School of Arts
Richard Nunns has been described as one of New Zealand's most remarkable musicians. A Pakeha (European New Zealander) who has become the living authority on Taonga Pūoro (Māori traditional instruments) his journey has required a great deal of respect, perseverance and sensitivity - characteristics that inevitably emerge in the depths of his own music. He has a long history of personal commitment to researching and presenting/ performing the traditional musical instruments of the Māori, and to organising this body of knowledge into a form which is immediately understandable to people in general, particularly Māori who have lost contact with such knowledge.
Taonga Pūoro defy flashness and speed and Richard's virtuosity comes in the form of his own brilliant consistency and creativity, managing to mould the endless textures, nuances and sounds to perfectly fit any situation he finds himself in, whilst never compromising the integrity of these sacred instruments.
Since Richard first began public performances on Taonga Pūoro, he has developed an amazing international profile, both with the diversity of his recorded work, along with performing with a wide variety of people in many differing settings and circumstances. Traditional music performances include the World Expo' in Brisbane, and the pre-Olympic Festival of the Dreaming in Sydney, and representing New Zealand at the Polynesian Music Festival in Rarotonga in 1996. Richard was also invited to perform at three WOMADS in Adelaide and Auckland in 1997 and 1999. In 1998, he co-led the musicians at the opening of Te Papa dawn ceremony with Nga Taonga Pūoro.
In addition, Richard is increasingly working across a wide range of musical genres. He has toured with Māori Artists (Moana Maniapoto, Deborah Wai Kapohe) free jazz improvisors (Evan Parker, Geoff Henderson) pianists (Judy Bailey, Marilyn Crispell, Paul Grabowsky, Mike Nock) flutists (Alexa Still and Bridget Douglas) and has had a number of performances of contemporary classical works, written specifically for him, including with the New Zealand Symphony Orchestra and the New Zealand String Quartet.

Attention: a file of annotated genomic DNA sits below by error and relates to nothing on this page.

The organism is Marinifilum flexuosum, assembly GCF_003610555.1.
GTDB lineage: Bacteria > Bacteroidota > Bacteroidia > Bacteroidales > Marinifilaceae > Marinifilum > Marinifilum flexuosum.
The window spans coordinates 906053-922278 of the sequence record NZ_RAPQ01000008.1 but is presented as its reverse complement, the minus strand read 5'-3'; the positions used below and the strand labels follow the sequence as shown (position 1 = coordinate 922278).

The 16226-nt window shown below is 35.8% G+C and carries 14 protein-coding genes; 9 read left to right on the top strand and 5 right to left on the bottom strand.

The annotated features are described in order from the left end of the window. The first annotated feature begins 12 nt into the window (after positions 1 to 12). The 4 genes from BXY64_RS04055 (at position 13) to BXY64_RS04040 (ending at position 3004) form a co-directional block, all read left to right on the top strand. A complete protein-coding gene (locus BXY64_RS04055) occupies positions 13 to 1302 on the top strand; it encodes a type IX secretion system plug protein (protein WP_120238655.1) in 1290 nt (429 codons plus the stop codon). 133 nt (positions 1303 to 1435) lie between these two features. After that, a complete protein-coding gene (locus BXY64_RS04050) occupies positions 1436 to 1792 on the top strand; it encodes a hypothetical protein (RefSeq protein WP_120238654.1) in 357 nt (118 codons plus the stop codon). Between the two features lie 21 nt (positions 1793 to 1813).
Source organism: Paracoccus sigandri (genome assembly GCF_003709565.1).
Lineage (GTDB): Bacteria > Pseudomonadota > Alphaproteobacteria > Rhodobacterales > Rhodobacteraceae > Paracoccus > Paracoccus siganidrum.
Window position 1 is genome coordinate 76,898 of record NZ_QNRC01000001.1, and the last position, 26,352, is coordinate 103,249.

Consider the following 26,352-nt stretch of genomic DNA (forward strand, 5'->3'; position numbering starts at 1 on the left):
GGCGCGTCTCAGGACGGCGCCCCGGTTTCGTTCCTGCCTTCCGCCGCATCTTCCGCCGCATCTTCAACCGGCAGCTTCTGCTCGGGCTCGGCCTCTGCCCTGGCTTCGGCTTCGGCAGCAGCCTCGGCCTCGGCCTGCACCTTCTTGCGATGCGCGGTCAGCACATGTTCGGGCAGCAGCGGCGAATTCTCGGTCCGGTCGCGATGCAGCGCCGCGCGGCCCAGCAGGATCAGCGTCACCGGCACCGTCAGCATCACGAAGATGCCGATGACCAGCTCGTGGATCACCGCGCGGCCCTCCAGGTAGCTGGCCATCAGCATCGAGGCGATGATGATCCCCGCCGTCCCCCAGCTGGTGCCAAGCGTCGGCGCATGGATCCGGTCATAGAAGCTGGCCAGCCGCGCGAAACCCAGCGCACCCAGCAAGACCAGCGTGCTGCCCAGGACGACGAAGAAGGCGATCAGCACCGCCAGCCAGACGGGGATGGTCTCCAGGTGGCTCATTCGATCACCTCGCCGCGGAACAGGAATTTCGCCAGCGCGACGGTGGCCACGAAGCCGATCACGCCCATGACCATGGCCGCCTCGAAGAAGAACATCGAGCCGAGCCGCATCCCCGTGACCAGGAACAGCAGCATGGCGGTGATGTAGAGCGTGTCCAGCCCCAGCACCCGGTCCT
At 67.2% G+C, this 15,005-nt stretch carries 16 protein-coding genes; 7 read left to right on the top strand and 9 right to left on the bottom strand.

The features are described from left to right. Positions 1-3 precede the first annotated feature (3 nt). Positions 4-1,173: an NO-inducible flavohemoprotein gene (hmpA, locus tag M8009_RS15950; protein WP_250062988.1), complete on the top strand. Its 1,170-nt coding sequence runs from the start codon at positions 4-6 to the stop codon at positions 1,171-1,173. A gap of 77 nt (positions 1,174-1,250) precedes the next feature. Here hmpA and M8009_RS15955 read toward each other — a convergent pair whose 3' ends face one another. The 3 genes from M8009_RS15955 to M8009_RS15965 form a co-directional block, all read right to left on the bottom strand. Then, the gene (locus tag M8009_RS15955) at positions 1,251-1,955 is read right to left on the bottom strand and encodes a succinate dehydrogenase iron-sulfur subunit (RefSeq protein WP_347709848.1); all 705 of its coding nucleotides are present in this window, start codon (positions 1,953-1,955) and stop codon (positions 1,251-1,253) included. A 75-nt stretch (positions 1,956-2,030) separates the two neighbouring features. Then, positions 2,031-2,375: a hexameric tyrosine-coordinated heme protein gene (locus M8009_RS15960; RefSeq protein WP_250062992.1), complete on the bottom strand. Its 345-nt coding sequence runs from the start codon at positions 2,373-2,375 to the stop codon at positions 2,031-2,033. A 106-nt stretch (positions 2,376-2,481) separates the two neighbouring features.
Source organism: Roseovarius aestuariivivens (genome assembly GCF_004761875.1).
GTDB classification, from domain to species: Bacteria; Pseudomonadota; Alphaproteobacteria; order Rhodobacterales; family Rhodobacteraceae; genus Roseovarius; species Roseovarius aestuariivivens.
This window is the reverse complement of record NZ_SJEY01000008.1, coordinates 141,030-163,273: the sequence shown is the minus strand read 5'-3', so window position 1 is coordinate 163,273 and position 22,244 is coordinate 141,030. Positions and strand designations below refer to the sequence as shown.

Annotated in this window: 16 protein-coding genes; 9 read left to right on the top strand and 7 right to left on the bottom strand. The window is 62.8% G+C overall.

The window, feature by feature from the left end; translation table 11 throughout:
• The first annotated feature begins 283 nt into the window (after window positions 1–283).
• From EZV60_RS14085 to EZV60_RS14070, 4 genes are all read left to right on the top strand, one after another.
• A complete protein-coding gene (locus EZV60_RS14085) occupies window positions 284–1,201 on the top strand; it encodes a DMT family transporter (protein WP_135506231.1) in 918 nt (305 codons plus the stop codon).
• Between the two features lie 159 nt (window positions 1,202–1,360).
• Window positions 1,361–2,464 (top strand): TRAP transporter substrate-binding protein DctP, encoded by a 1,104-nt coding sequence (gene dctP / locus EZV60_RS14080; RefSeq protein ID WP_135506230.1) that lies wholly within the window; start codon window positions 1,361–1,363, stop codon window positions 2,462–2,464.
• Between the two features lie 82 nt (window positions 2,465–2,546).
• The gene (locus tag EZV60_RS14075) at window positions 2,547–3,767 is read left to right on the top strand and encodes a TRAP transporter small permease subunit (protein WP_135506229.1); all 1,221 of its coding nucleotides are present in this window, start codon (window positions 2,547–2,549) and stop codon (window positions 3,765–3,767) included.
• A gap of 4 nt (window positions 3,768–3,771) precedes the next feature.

In all his live performances and recordings Richard has transformed oral information into a written and musical form.
With Hirini Melbourne, Richard has produced two CD's, Te Ku Te Whe and te hekenga-ā-rangi, as well as publishing a book and tape Toiapiapi. Theirs was a unique collaboration on Te Ara Pūoro (The sounds of the Maori) until Hirini's untimely death last year.
Richard continues to present wānanga (workshops) on the instruments - their sounds , history and stories - to groups ranging from universities, conferences to small māori hui (gatherings).
Since 2001, Richard has held the position of Research Associate at the University of Waikato.
Richard has also been awarded an honorary life member of the New Zealand Flute Association, and in 2001 was honoured by the Composers Association of New Zealand with a Citation for Services to New Zealand Music.
Richard has just returned from a tour of the Democratic Peoples Republic of Korea and China undertaken with Amorangi, Kingi Taurua.
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